More attention needs to be paid to the vascular health of those working more than a 40 hour work week, a new European study suggests.
British researchers analyzed data from studies on more than 603,000 men and women from Europe, the U.S. and Australia who were followed for about eight years. They looked at the effects of longer work hours on cardiovascular disease. Researchers also analyzed data for over 525,000 men and women for the effects of longer work hours on stroke. These workers were followed for approximately seven years.
Those individuals who worked 55 or more hours a week showed about 1.33 times or 33 per cent higher risk of stroke compared with those who worked 35 to 40 hours a week, according to Mika Kivimaki, professor of epidemiology at University College London and his co-authors, in the online issue of the journal, The Lancet
There was a weaker association—about 10 per cent, between long working hours and coronary heart disease, such as heart attacks and cardiac deaths.
The associations did not vary between men and women, by age, socioeconomic status or by geographical region which Kivimaki said, suggests the findings were “robust.”
During the study period there were 1,722 strokes. No one knows how working long hours adds to stroke risk. Kivimaki suggests the following possibilities:
A toxic effect from stress itself;
Extensive sitting and sedentariness on the job; or
Failure to follow a healthy diet and exercise routine outside of work.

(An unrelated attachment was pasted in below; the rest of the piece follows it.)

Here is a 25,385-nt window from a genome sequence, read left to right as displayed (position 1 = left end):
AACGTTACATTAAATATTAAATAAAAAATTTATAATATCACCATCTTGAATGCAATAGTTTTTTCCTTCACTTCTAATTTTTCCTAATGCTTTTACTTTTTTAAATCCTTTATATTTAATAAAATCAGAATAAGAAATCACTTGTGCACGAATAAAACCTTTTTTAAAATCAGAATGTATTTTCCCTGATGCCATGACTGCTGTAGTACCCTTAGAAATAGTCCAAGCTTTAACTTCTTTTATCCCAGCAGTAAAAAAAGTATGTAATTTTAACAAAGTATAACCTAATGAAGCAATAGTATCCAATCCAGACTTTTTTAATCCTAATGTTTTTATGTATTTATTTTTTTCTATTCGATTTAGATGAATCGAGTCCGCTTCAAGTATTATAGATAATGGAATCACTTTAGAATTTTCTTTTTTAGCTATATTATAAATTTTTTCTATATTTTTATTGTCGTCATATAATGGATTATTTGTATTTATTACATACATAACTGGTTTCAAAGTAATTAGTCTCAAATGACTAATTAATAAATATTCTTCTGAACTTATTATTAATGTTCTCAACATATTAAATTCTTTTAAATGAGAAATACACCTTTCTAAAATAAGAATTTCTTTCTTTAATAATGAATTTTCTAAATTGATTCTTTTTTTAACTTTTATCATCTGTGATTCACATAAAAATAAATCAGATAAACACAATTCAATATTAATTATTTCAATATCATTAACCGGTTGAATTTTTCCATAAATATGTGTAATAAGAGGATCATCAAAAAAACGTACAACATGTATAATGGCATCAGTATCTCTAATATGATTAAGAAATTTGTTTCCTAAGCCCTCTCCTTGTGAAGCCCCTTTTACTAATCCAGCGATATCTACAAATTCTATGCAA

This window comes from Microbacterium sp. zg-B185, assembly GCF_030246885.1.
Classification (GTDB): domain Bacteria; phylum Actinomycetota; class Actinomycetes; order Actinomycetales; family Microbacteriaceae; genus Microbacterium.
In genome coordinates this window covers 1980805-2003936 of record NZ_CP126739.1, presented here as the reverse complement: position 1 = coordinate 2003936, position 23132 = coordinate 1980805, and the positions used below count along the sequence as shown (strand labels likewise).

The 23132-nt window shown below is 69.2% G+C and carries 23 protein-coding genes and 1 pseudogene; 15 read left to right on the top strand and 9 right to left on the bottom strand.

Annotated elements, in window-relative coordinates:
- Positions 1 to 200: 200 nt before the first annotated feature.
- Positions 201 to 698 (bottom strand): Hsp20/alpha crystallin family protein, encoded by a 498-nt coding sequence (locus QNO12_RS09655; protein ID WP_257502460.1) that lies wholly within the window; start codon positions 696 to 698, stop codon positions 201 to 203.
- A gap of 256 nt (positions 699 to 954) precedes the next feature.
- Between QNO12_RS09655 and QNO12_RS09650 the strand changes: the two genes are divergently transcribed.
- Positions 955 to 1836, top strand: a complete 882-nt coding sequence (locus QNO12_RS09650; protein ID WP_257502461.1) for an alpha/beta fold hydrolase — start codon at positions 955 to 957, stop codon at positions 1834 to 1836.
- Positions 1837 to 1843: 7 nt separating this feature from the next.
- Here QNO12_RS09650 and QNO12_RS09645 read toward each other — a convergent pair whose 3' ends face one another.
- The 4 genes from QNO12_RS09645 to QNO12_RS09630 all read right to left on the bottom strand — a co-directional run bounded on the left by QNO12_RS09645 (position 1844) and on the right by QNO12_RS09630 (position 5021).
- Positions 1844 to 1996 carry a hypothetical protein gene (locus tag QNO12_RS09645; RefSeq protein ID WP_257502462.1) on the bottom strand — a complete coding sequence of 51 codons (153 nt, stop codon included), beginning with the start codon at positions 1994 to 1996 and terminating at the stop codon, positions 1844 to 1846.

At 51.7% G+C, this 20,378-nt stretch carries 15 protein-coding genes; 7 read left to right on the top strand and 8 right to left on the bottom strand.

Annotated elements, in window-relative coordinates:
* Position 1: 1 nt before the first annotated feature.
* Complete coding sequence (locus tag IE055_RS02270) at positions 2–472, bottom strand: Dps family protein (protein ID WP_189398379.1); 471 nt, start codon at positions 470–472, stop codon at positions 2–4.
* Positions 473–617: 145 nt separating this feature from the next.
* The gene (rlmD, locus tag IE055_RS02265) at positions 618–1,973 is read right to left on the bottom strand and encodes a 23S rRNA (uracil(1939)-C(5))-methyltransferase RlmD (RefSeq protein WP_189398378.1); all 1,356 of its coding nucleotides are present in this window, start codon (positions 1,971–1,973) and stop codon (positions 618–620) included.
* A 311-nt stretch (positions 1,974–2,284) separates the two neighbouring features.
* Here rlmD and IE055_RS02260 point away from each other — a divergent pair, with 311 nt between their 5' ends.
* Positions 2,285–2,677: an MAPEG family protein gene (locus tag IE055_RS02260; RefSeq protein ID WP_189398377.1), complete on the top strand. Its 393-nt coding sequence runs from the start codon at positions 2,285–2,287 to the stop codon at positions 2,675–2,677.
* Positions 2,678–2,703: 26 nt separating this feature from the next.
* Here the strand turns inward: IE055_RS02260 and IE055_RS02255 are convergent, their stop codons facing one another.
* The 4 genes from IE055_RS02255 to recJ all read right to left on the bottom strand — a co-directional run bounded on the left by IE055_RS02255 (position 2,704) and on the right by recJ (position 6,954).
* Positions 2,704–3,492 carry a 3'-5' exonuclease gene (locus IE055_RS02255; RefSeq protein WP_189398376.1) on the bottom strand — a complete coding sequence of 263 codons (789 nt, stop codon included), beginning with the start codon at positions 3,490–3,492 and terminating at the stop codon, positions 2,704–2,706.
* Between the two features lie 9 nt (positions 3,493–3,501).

Long working hours have long been implicated as a cause of cardiovascular disease. In two previous meta-analyses of published cohort studies, the risk of coronary disease was raised in employees working long hours compared to those working standard hours. The relative risk was about 1.4, which is considerable, because long working hours are common
. However, there were several limitations in these previous studies which could have biased the estimates.
The authors of this new review conducted their study using methods that would overcome the limitations. One way they accomplished this was by combining estimates from published studies and unpublished data which allowed them to examine the status of long working hours as a risk factor for coronary heart disease and stroke with greater precision and a more comprehensive evidence base than was previously possible.
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